Bill Annand, Chairman of the CPAA, concludes: "I would remind the members that they have a legal obligation to comply with all aspects of the Money Laundering Regulations and to this end I would urge them to enrol with the AMLCC product which is available to the at no cost. I would also encourage them to register with the National Crime Agency to allow them to make a Suspicious Activity Report.

“I am conscious that our responsibilities as professional body are to offer the best advice and tools to protect the public interest. By using AMLCC and registering with the NCA you will only increase your credibility with the regularity bodies. With so many constraints and legal loopholes you, the member, must be seen to be complying with the law."

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Guidance from HMRC on anti-money laundering controls and monitoring:

Certain controls must be put in place to prevent your business from being used for money laundering. These include:

  • Assessing the risk of your business being used by criminals to launder money
  • Checking the identity of your customers
  • Checking the identity of ‘beneficial owners’ of corporate bodies and partnerships
  • Monitoring your customers’ business activities and reporting anything suspicious to the NCA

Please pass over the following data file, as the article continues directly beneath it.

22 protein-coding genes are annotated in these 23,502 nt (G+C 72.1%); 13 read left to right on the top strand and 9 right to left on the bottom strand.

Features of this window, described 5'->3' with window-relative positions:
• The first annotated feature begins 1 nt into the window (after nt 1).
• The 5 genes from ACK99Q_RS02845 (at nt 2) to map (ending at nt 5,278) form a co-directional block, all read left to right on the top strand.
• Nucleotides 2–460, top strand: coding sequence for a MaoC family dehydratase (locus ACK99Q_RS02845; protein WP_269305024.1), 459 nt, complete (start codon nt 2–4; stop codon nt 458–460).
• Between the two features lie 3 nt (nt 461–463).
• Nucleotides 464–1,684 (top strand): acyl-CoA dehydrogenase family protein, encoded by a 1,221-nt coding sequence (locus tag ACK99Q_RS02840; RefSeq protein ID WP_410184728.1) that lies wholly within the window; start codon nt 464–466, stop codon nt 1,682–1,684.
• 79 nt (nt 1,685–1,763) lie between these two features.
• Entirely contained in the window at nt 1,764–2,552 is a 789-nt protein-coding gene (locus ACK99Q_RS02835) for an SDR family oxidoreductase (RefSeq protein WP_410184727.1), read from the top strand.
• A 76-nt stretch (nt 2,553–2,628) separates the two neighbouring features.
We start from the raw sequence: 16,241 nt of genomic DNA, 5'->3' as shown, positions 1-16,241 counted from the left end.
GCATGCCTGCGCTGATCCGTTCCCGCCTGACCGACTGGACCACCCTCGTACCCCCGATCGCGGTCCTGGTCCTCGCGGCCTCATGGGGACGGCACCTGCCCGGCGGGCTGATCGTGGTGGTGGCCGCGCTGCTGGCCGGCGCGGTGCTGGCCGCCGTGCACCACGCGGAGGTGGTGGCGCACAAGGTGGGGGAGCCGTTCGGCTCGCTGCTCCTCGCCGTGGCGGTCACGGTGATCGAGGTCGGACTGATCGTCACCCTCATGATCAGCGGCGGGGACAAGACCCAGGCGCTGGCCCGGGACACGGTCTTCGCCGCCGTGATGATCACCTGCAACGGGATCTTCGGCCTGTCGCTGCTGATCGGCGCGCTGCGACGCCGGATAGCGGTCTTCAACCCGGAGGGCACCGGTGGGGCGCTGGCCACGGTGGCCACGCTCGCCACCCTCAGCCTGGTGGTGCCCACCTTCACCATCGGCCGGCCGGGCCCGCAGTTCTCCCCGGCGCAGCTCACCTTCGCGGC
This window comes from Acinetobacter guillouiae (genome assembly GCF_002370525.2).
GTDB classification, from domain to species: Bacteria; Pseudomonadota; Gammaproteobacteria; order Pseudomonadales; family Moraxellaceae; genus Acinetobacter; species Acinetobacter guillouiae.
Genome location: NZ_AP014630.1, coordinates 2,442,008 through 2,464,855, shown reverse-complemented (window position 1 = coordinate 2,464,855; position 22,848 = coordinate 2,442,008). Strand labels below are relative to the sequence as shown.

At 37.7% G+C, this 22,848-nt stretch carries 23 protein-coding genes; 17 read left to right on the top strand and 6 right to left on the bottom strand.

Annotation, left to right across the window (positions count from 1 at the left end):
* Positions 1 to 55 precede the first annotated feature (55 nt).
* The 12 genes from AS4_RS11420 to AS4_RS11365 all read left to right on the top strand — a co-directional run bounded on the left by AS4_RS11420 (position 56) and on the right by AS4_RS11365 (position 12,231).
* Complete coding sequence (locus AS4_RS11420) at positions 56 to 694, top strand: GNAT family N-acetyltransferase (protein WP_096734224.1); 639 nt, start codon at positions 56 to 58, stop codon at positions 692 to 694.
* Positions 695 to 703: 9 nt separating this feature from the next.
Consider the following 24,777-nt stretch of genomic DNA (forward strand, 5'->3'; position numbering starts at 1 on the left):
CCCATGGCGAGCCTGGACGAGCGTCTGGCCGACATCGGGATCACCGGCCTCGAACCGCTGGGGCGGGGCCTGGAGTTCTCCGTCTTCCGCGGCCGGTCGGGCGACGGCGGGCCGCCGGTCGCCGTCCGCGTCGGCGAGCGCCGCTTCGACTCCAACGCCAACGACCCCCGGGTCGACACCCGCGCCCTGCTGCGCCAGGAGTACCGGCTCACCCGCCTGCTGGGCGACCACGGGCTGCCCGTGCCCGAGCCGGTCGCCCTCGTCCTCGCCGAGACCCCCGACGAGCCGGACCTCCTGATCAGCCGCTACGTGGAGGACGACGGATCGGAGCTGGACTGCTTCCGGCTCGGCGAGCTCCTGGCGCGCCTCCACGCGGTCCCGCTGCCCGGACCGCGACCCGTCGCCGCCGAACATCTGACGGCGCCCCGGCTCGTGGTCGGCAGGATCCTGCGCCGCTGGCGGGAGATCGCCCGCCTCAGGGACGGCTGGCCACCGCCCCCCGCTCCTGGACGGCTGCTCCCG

• Making sure you have the necessary management control systems in place
  • Keeping all documents that relate to financial transactions, the identity of your customers, risk assessment and management procedures and processes
  • Making sure that your employees are aware of the regulations and have had the necessary training.

How to report suspicious activity:

  • You need to appoint a money laundering reporting officer
  • Your nominated officer must be told if anyone in your business knows or suspects that another person is laundering money or financing terrorism
  • The nominated officer then has to review the information and decide if it needs to be reported to the NCA
  • Once the nominated officer decides there are reasonable grounds to suspect money laundering they must tell the NCA at the earliest possible opportunity
  • The nominated officer should get consent from the NCA to complete the transaction.
  • If it’s not possible to delay the transaction to get consent, the nominated officer should inform the NCA of this when they send their report.